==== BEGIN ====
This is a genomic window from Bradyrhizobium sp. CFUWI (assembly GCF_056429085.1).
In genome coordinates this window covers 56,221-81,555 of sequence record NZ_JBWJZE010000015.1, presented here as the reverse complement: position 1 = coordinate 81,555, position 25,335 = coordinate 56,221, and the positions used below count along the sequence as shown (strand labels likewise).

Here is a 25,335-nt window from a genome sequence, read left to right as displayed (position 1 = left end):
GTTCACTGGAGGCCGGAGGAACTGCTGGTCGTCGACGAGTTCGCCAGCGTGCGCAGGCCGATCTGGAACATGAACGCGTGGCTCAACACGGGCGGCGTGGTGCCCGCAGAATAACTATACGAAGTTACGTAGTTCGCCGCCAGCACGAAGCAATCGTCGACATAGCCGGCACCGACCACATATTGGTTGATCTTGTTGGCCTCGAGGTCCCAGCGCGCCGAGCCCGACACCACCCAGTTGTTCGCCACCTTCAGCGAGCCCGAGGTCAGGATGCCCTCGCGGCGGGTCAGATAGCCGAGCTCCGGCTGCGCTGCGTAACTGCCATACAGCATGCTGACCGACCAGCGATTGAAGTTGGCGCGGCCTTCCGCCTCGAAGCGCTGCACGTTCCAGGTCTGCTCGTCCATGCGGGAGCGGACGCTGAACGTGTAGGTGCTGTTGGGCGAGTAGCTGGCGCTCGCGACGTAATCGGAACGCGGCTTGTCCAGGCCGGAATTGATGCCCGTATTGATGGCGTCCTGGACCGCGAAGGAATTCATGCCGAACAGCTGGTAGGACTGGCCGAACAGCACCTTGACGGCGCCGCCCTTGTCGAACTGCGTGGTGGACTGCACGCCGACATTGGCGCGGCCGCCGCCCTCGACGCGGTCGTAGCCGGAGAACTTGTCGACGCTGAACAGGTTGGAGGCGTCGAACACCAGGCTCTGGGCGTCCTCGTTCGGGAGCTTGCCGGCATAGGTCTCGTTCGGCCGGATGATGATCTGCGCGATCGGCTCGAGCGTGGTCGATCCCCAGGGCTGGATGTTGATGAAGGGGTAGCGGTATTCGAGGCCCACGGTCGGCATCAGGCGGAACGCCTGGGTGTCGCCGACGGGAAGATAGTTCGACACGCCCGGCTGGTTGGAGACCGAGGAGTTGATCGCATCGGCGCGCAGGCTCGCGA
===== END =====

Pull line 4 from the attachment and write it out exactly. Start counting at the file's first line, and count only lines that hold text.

GTTCACTGGAGGCCGGAGGAACTGCTGGTCGTCGACGAGTTCGCCAGCGTGCGCAGGCCGATCTGGAACATGAACGCGTGGCTCAACACGGGCGGCGTGGTGCCCGCAGAATAACTATACGAAGTTACGTAGTTCGCCGCCAGCACGAAGCAATCGTCGACATAGCCGGCACCGACCACATATTGGTTGATCTTGTTGGCCTCGAGGTCCCAGCGCGCCGAGCCCGACACCACCCAGTTGTTCGCCACCTTCAGCGAGCCCGAGGTCAGGATGCCCTCGCGGCGGGTCAGATAGCCGAGCTCCGGCTGCGCTGCGTAACTGCCATACAGCATGCTGACCGACCAGCGATTGAAGTTGGCGCGGCCTTCCGCCTCGAAGCGCTGCACGTTCCAGGTCTGCTCGTCCATGCGGGAGCGGACGCTGAACGTGTAGGTGCTGTTGGGCGAGTAGCTGGCGCTCGCGACGTAATCGGAACGCGGCTTGTCCAGGCCGGAATTGATGCCCGTATTGATGGCGTCCTGGACCGCGAAGGAATTCATGCCGAACAGCTGGTAGGACTGGCCGAACAGCACCTTGACGGCGCCGCCCTTGTCGAACTGCGTGGTGGACTGCACGCCGACATTGGCGCGGCCGCCGCCCTCGACGCGGTCGTAGCCGGAGAACTTGTCGACGCTGAACAGGTTGGAGGCGTCGAACACCAGGCTCTGGGCGTCCTCGTTCGGGAGCTTGCCGGCATAGGTCTCGTTCGGCCGGATGATGATCTGCGCGATCGGCTCGAGCGTGGTCGATCCCCAGGGCTGGATGTTGATGAAGGGGTAGCGGTATTCGAGGCCCACGGTCGGCATCAGGCGGAACGCCTGGGTGTCGCCGACGGGAAGATAGTTCGACACGCCCGGCTGGTTGGAGACCGAGGAGTTGATCGCATCGGCGCGCAGGCTCGCGA